Haverah Park experiment

From Wikipedia, the free encyclopedia
Jump to: navigation, search

The Haverah Park experiment was a cosmic ray air shower detection array consisting of water Cherenkov detectors distributed over an area of 12 km2on Haverah Park on the Pennine moorland near Harrogate, North Yorkshire. The experiment was operated by University of Leeds for 20 years, and was switched off in 1987.

Air showers of secondary particles generated from a primary cosmic ray hitting the Earth's atmosphere are spread over many kilometres when they hit the ground. An array allows for detection of secondary particles caused by a single cosmic ray at several detectors. The geographic spread of the detectors allows for calculation of the following:

  • The total number of particles detected can be used to estimate the number of particles in the air shower and from the model of the energy required to generate those particles, the energy of the primary cosmic ray.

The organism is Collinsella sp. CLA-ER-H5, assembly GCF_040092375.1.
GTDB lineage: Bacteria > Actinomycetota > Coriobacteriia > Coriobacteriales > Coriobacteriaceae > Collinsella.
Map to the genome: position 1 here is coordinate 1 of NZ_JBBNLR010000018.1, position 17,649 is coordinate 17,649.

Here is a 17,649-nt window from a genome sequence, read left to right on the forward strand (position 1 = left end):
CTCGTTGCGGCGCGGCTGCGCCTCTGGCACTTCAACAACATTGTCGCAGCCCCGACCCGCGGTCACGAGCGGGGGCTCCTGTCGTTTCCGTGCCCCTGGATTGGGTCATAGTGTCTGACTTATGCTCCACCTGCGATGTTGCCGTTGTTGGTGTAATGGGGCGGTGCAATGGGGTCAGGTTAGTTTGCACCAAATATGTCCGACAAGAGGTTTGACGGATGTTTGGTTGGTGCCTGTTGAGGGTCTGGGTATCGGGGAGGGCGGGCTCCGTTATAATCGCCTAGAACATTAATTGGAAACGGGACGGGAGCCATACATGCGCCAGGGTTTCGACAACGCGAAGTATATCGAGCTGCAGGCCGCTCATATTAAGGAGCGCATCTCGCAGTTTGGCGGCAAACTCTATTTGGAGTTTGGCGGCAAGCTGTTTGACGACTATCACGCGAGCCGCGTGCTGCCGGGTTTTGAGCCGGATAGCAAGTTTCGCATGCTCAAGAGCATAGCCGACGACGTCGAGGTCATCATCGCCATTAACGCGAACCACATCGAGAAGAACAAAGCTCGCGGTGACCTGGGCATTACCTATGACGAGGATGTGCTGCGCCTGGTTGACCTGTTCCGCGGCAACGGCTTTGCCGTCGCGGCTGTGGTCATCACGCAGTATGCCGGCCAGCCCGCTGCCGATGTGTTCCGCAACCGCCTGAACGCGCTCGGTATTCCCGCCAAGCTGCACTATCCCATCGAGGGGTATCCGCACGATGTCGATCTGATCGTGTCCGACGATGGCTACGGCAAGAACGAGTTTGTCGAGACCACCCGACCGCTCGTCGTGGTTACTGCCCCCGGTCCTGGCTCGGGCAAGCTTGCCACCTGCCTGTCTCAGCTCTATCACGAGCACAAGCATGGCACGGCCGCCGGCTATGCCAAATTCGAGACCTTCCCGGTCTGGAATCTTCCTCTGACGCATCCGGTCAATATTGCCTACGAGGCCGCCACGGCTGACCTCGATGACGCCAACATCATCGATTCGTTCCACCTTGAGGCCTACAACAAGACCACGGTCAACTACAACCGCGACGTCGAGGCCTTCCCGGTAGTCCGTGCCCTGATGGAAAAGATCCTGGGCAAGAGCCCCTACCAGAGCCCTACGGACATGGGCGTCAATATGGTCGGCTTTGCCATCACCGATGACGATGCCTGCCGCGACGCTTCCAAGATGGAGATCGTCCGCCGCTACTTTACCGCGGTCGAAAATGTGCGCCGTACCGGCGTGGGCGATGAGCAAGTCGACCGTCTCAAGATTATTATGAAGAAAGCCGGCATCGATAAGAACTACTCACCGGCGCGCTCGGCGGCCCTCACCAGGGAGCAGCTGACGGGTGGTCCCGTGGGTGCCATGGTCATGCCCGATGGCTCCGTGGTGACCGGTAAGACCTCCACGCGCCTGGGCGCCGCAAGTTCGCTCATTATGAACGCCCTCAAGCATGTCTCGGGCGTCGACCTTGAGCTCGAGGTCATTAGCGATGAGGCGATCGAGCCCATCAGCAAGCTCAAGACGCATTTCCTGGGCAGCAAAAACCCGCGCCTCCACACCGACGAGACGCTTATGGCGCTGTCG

• The difference in the time of arrival of recorded particles at multiple detectors can be used to estimate the arrival direction of the primary cosmic ray.

During its operation, many thousands of cosmic ray events were recorded including four exceptional events with energies over 1020 eV. These results were somewhat controversial because they are beyond the GZK limit. Such particles were since observed by other experiments, such as Fly's Eye (Oh-My-God particle) and AGASA.

The water Cherenkov detector array is one of two cosmic ray detection systems used by the currently operating Pierre Auger Observatory.

External links[edit]

Coordinates: 53°58′13″N 1°38′19″W / 53.9703417°N 1.6385028°W / 53.9703417; -1.6385028